For the first 10 minutes of Resident Evil 4, there's scarcely an enemy.
Instead, the emphasis is on the Spanish countryside — a dim, damp, grey, crushing sadness. Crows fly low to the ground. A dog whimpers in pain, his front leg caught in an iron trap. It's quiet — almost unsettlingly so. And, yes, there are several villagers that lumber towards you, but they're little threat. The silence creates a slow-burning tension, emphasizing mood over action. And we wouldn't want it any other way. In a game filled with incredible levels, Resident Evil 4's village level stood tallest. Other levels might have had stronger enemies or more varied structure, but it was in the village that you felt most vulnerable. Never again did you feel so helpless, and so hopelessly outmatched.
Resident Evil 4 is an unqualified classic, a different breed than every Resident Evil game that came before it. Prior games had claustrophobic architecture, with blind corners, varied camera angles, and long hallways.
In Resident Evil 4, the developers opted for a tracking, over-the-shoulder setup, and they replaced the tight corridors with wide, open spaces. When fans first heard about the change, they derided it as regressive. What Resident Evil 4 lost in cinematic style, however, it gained in more naturalistic, personal play.
Take the music, for example. In past Resident Evil games, music meant that the coast was clear. It was when you heard silence that you knew the infected would attack. Resident Evil 4 inverted this formula — music would play when the action started up, and would fade when the last enemy's head exploded. You spent the majority of the game hearing natural, diegetic sound. You came to relish the natural silence; you could catch your breath, appreciate your beautifully-rendered surroundings, and search for ammo in peace in preparation for the next battle.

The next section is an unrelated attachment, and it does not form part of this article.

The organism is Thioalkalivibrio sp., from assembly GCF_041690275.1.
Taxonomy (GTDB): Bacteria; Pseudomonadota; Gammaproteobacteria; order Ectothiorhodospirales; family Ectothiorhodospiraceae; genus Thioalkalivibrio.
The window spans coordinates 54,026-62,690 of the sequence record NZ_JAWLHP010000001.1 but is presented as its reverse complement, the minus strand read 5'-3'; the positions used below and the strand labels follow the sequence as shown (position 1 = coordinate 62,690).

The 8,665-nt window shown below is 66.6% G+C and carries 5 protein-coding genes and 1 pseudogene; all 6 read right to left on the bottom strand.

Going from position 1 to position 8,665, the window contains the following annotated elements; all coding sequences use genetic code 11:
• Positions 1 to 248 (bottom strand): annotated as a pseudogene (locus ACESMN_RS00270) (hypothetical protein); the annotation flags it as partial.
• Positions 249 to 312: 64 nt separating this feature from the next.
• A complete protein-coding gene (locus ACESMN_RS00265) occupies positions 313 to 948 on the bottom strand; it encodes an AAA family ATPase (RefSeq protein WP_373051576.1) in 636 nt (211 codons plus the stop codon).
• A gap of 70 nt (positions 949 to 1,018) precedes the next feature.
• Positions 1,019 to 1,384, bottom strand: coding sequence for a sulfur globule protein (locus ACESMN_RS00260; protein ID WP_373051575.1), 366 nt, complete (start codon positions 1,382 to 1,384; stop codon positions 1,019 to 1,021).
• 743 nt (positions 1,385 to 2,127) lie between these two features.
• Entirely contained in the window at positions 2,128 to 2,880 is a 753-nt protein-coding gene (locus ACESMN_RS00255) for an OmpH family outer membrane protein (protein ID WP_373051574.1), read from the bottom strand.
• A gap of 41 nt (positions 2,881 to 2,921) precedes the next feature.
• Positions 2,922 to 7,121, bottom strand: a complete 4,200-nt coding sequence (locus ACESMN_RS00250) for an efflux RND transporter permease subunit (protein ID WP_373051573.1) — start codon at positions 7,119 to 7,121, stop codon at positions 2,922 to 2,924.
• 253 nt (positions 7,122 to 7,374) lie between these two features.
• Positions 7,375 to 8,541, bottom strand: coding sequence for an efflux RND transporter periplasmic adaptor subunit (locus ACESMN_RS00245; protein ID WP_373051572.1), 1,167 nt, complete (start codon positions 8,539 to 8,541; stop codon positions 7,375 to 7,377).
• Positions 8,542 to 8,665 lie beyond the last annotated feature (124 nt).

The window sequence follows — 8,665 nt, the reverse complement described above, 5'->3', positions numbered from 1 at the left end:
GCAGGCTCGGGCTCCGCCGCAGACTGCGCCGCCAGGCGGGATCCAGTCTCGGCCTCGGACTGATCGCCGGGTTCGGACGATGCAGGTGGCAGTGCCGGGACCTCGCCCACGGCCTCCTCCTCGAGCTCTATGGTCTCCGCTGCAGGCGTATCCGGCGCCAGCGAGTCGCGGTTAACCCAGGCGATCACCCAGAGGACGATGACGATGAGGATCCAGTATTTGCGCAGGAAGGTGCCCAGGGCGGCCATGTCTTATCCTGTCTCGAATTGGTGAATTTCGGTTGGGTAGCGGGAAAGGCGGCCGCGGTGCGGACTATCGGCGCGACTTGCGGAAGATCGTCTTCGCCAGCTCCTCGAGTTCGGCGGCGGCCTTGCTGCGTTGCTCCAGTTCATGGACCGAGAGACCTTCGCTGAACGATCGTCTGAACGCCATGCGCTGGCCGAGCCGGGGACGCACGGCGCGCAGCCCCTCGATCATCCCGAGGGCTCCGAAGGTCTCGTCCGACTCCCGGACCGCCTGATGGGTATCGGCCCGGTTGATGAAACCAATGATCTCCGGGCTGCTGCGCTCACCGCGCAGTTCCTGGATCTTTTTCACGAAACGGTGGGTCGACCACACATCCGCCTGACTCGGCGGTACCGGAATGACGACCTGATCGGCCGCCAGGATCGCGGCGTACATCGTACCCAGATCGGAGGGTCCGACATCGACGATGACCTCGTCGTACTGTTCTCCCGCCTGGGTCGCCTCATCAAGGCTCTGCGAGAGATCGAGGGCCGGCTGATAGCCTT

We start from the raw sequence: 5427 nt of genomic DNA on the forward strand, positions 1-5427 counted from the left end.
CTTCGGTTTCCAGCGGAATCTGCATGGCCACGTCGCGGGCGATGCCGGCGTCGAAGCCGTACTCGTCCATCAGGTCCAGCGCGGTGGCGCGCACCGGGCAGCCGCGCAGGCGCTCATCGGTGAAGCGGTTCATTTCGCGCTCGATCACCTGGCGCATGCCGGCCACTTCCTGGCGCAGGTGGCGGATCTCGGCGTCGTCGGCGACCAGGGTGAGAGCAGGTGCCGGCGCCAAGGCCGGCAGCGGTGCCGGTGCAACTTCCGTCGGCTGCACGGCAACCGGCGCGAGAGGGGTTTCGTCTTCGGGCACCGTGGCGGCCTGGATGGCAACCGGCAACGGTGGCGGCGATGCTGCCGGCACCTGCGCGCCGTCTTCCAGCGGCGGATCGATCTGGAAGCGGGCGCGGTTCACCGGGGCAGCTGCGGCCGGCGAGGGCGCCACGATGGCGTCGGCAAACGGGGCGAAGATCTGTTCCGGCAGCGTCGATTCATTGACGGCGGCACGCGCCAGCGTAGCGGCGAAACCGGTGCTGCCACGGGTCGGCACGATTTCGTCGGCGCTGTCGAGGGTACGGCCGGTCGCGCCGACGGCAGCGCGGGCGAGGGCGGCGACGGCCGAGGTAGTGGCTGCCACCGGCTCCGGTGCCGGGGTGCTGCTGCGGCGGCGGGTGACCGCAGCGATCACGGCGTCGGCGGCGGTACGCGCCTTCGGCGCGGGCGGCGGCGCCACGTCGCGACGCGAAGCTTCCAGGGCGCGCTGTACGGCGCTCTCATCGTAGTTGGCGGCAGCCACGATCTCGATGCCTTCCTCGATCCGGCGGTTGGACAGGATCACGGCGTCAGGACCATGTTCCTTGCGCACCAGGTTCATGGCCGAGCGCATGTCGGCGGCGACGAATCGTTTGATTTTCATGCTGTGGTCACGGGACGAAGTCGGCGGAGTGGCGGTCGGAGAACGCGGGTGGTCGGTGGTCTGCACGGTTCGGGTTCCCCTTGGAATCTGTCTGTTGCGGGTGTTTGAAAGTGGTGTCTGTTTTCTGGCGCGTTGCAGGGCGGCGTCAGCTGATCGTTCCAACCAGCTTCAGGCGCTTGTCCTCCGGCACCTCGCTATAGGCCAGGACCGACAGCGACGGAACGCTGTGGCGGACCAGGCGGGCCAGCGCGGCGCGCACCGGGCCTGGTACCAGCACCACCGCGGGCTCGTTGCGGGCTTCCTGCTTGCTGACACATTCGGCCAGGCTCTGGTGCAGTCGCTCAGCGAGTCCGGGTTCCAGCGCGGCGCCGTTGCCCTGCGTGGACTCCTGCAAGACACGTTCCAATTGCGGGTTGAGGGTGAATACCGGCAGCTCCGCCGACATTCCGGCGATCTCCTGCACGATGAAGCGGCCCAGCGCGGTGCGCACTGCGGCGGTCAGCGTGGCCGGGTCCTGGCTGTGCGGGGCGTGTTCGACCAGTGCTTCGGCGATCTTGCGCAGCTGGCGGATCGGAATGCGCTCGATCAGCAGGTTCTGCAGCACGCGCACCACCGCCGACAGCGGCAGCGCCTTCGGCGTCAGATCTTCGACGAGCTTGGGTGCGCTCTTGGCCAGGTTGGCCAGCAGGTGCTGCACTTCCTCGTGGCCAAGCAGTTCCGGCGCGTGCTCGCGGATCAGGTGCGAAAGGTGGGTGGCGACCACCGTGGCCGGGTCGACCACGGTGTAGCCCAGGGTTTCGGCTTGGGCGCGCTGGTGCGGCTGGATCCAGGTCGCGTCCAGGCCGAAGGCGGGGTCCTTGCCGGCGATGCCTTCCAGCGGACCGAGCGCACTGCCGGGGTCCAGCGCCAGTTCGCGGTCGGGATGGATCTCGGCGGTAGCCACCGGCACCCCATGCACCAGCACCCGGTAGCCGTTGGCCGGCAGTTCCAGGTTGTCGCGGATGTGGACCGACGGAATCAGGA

The game opened with a classic red herring. You were driven to the outskirts of the local Spanish village, and your driver (and his buddy) acted very suspiciously. They whispered and mumbled detached, creepy things. You were there retrieve the President's daughter, and so your first thought was probably, "These guys must be in on it." But then a random villager attacked you, and your driver hightailed it out of there. Well. Guess not.
At this point, you had to shoot some villagers. But ironically, instead of making you feel stronger, your firearm made you vulnerable in other ways. Whenever you aimed, the game planted your feet; you could not move, and thus, you could not 'run and gun.' Your speed — your number one advantage against the plodding villagers — was neutralized.
You were forced to stand your ground, and this made for a more suspenseful, immediate experience. To complicate matters, every weapon forced you through stationary, protracted reload animations. Getting down to the last bullet in your chamber was dangerous, because if you stopped to reload, it would take at least three seconds of anxiety-inducing animation. You would be anchored to the floor, enemies surrounding you, and you would be dead. Again.
When you reached the village's town square, ready for war, the game prolonged the suspense, and tortured you for a second longer. For the first and only time in the game, Leon took out his trusty binoculars. You could look around, zoom in, and zoom out on the village square. You saw your driver, spiked through the chest, burning on a large bonfire.
Good. God. That couldn't possibly mean anything good.
Everything in this village looked disgusting — like there was a thin layer of grime that crusted over every surface. Buildings and objects were falling apart, but they were not broken — they were rotting from disuse. Everyone's skin looked greasy, their hair unkempt. This was well-earned filth, the result of neglect over a long period of time rather than a single, catastrophic disaster. This was not a T-Virus 'epidemic.' Leon was stepping into an intractable situation where the sickness, whatever it was, had taken root and flourished.